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Preventing Falls in Older Adults

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Everyone Falls When They Get Older, Don't They?

Everyone Falls When They Get Older, Don't They?

Falls Occur in 30% of People Living in Their Community

A fall is an event where a person unexpectedly lands on the ground. Usually, this happens in an area of your home, where you are comfortable. Thirty percent of people over the age of 65 years have at least one fall a year. Of those falls, nearly 20% have an injury associated with the fall. Researchers understand that many factors that cause falls have been found; these factors typically also occur more frequently in those over 65 years of age. For example, having chronic conditions, vertigo (dizziness), medications, especially heart medications, foot pain or deformity, hearing loss, strokes, and neurodegenerative disorders. One in five falls causes a serious injury, and falls are the number one reason older adults are admitted to the hospital. Falls occur in both genders, in every culture/race, and in every socioeconomic group.

Preventing Falls

Can we prevent falls, sure we can. Sometimes this means doing an activity at home and sometimes this means going to physical or occupational therapy for some intensive treatment. The number one strategy for preventing falls is moving your body or staying strong. Many of the exercises mentioned in the medical literature are included in the table below. Ask your doctor about starting one of these exercise programs today!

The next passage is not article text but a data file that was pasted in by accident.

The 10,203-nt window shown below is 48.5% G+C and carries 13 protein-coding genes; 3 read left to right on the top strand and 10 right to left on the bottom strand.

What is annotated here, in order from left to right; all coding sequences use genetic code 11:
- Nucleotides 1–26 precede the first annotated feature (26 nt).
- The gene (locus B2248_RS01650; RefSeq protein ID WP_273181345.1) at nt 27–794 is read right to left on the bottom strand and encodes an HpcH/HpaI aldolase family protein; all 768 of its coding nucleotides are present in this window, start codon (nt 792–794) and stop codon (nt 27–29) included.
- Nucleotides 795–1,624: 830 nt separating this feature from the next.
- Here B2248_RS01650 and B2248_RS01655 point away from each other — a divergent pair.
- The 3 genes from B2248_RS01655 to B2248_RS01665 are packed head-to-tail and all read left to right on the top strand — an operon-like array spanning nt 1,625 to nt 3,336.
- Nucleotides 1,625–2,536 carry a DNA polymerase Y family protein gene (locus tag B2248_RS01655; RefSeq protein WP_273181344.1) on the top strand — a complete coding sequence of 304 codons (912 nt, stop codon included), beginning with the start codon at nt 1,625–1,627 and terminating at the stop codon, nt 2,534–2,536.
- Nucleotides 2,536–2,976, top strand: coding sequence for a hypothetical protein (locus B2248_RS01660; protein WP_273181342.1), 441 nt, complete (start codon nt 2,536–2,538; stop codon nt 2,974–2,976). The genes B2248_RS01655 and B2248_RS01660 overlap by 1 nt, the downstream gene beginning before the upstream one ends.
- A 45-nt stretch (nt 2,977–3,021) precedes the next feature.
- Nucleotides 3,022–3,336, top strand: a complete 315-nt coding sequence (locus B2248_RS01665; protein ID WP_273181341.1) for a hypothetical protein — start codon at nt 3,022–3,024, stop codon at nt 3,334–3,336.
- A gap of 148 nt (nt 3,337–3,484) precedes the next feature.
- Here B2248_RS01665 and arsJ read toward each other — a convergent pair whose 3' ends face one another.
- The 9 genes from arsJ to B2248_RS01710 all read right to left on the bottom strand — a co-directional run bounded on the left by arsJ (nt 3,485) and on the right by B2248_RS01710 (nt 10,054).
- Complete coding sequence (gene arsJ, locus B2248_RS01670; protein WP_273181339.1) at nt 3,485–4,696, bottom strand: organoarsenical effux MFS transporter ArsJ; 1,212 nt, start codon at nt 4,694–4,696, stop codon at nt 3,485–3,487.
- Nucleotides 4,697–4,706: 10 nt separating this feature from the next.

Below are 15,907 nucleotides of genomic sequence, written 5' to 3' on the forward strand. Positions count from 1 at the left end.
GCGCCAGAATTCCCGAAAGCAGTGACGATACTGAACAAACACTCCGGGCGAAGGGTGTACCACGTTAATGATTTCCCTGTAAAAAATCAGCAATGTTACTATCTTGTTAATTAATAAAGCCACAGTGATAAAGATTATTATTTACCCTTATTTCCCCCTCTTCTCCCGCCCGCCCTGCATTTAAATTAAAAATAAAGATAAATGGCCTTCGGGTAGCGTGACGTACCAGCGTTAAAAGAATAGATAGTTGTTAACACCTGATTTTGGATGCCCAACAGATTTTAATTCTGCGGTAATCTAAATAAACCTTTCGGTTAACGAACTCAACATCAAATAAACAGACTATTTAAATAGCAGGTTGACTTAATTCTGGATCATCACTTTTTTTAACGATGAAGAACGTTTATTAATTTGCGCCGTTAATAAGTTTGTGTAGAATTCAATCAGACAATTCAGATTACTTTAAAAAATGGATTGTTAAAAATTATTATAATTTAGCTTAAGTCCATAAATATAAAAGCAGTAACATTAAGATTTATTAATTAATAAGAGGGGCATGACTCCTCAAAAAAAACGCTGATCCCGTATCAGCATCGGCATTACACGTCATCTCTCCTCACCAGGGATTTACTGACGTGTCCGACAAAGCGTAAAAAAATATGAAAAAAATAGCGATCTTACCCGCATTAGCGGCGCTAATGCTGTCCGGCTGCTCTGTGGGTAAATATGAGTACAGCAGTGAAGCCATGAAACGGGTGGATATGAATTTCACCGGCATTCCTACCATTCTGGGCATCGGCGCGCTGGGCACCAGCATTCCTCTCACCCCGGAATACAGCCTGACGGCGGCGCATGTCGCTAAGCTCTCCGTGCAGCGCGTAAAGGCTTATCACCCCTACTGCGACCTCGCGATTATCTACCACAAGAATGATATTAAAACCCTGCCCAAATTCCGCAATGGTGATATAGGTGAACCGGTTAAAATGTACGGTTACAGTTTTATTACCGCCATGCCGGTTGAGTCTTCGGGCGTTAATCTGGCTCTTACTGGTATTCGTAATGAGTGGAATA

Do remember that any exercise program must be done at your level. If you are just starting you might need to sit in a chair while you begin. Then you can move to a more active position as you gain strength.

Examples of Types of Exercise to Prevent Falls



Strengthen gait (walking) or provide techniques to adapt to an altered gait due to other conditions.


Goal is to strengthen balance and reduce fear of falling. Multiple ways to accomplish.


Strengthen and improve ability to perform activities of daily living, toileting, cooking, dressing self, etc.


Use weights and muscle strengthening exercises to improve a person's overall strength.

Tai Chi

a Chinese martial art and system of calisthenics, consisting of sequences of very slow controlled movements.


a Chinese system of physical exercises and breathing control related to tai chi.


Moving rhythmically to music, typically following a set sequence of steps.


Move at a regular pace by lifting and setting down each foot in turn, never having both feet off the ground at once.


The sport or practice of fighting with the fists. In this case an older adult practices with a weighted bag and rhythmically moves hands and feet.

Stationary bike

An exercise bike that does not move but is stationary.

Older Adults Doing Tai Chi Sitting in Chairs

Older Adults Doing Tai Chi Sitting in Chairs

Other Helpful Things to Do to Prevent Falls

  • Taking vitamin D doesn't prevent falls, but it does strength the bones helping to keep your bones from breaking in the event of a fall.